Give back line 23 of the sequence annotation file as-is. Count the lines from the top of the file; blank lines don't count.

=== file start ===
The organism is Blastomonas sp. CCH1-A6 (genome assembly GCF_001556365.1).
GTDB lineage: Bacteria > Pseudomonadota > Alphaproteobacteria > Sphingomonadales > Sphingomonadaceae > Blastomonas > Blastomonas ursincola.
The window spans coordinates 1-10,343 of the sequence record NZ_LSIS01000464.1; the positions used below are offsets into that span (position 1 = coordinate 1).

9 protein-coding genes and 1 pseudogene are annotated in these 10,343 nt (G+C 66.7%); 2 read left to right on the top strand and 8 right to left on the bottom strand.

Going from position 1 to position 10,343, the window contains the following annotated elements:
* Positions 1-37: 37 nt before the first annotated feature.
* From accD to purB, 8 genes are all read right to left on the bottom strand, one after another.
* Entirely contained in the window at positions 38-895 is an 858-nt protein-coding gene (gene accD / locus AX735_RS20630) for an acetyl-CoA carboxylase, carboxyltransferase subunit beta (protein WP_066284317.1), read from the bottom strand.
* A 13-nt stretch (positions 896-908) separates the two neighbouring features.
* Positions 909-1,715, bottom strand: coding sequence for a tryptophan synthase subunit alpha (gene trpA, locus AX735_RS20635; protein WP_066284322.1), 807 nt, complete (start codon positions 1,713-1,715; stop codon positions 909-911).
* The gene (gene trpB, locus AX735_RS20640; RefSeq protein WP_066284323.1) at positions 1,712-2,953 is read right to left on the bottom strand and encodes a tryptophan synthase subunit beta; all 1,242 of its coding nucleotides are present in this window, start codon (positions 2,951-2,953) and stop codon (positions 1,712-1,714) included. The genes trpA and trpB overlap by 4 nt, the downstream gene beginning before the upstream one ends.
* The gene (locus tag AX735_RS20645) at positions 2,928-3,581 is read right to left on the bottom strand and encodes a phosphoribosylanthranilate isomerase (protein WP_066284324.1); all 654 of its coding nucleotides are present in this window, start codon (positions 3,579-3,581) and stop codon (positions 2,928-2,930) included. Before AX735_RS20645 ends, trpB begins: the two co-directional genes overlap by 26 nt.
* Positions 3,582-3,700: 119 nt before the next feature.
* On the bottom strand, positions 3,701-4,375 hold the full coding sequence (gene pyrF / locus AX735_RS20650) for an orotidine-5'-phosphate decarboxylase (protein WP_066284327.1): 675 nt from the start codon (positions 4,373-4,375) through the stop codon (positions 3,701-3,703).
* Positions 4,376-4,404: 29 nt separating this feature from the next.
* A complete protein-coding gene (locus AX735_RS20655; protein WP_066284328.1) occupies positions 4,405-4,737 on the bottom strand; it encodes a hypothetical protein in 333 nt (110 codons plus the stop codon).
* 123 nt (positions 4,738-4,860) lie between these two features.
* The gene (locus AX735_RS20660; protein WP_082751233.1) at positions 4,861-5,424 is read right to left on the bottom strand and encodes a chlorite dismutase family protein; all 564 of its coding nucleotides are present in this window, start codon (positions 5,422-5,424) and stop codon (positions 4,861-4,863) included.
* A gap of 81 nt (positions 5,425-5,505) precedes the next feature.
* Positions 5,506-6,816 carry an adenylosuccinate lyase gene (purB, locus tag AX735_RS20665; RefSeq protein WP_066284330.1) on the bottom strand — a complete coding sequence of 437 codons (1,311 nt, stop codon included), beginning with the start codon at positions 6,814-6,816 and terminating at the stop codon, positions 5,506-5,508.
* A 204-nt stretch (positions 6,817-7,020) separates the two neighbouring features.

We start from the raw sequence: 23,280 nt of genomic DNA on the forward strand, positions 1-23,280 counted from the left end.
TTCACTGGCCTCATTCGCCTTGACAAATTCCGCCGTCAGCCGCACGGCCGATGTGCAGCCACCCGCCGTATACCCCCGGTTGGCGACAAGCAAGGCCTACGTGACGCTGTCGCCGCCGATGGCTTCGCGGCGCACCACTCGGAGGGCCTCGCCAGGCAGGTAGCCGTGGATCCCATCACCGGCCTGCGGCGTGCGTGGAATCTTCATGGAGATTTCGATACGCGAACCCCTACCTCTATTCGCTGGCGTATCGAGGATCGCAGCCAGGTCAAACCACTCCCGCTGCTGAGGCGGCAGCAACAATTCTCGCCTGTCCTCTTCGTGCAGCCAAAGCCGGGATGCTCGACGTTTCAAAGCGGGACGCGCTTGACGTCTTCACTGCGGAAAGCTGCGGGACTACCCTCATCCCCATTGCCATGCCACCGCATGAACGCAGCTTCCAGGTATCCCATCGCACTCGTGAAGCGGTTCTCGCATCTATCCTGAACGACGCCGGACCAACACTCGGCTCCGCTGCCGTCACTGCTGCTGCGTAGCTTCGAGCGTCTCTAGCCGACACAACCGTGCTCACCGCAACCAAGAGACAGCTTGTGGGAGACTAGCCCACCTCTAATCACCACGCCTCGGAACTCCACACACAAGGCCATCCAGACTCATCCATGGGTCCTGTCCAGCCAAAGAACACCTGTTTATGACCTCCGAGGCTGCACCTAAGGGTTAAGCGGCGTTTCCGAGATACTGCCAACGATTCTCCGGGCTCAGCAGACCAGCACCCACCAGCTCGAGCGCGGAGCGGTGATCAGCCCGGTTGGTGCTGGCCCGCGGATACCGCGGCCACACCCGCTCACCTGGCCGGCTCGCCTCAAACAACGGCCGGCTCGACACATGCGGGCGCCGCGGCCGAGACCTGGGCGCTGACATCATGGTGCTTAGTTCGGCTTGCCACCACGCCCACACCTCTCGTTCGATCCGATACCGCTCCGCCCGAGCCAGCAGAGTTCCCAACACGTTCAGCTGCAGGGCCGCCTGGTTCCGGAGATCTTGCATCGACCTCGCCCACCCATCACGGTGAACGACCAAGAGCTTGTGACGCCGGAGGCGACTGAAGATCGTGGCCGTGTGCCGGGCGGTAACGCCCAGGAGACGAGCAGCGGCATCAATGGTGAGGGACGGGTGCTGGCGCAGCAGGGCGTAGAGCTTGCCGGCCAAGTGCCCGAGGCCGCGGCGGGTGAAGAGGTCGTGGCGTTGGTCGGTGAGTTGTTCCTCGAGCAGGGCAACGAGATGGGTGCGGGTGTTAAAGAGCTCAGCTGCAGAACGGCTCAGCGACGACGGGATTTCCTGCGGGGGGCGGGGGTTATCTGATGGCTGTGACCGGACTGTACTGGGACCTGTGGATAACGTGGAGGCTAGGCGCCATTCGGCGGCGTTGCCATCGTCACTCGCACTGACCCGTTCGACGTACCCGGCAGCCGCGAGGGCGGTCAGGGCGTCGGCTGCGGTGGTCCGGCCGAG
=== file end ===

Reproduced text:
TTCACTGGCCTCATTCGCCTTGACAAATTCCGCCGTCAGCCGCACGGCCGATGTGCAGCCACCCGCCGTATACCCCCGGTTGGCGACAAGCAAGGCCTACGTGACGCTGTCGCCGCCGATGGCTTCGCGGCGCACCACTCGGAGGGCCTCGCCAGGCAGGTAGCCGTGGATCCCATCACCGGCCTGCGGCGTGCGTGGAATCTTCATGGAGATTTCGATACGCGAACCCCTACCTCTATTCGCTGGCGTATCGAGGATCGCAGCCAGGTCAAACCACTCCCGCTGCTGAGGCGGCAGCAACAATTCTCGCCTGTCCTCTTCGTGCAGCCAAAGCCGGGATGCTCGACGTTTCAAAGCGGGACGCGCTTGACGTCTTCACTGCGGAAAGCTGCGGGACTACCCTCATCCCCATTGCCATGCCACCGCATGAACGCAGCTTCCAGGTATCCCATCGCACTCGTGAAGCGGTTCTCGCATCTATCCTGAACGACGCCGGACCAACACTCGGCTCCGCTGCCGTCACTGCTGCTGCGTAGCTTCGAGCGTCTCTAGCCGACACAACCGTGCTCACCGCAACCAAGAGACAGCTTGTGGGAGACTAGCCCACCTCTAATCACCACGCCTCGGAACTCCACACACAAGGCCATCCAGACTCATCCATGGGTCCTGTCCAGCCAAAGAACACCTGTTTATGACCTCCGAGGCTGCACCTAAGGGTTAAGCGGCGTTTCCGAGATACTGCCAACGATTCTCCGGGCTCAGCAGACCAGCACCCACCAGCTCGAGCGCGGAGCGGTGATCAGCCCGGTTGGTGCTGGCCCGCGGATACCGCGGCCACACCCGCTCACCTGGCCGGCTCGCCTCAAACAACGGCCGGCTCGACACATGCGGGCGCCGCGGCCGAGACCTGGGCGCTGACATCATGGTGCTTAGTTCGGCTTGCCACCACGCCCACACCTCTCGTTCGATCCGATACCGCTCCGCCCGAGCCAGCAGAGTTCCCAACACGTTCAGCTGCAGGGCCGCCTGGTTCCGGAGATCTTGCATCGACCTCGCCCACCCATCACGGTGAACGACCAAGAGCTTGTGACGCCGGAGGCGACTGAAGATCGTGGCCGTGTGCCGGGCGGTAACGCCCAGGAGACGAGCAGCGGCATCAATGGTGAGGGACGGGTGCTGGCGCAGCAGGGCGTAGAGCTTGCCGGCCAAGTGCCCGAGGCCGCGGCGGGTGAAGAGGTCGTGGCGTTGGTCGGTGAGTTGTTCCTCGAGCAGGGCAACGAGATGGGTGCGGGTGTTAAAGAGCTCAGCTGCAGAACGGCTCAGCGACGACGGGATTTCCTGCGGGGGGCGGGGGTTATCTGATGGCTGTGACCGGACTGTACTGGGACCTGTGGATAACGTGGAGGCTAGGCGCCATTCGGCGGCGTTGCCATCGTCACTCGCACTGACCCGTTCGACGTACCCGGCAGCCGCGAGGGCGGTCAGGGCGTCGGCTGCGGTGGTCCGGCCGAG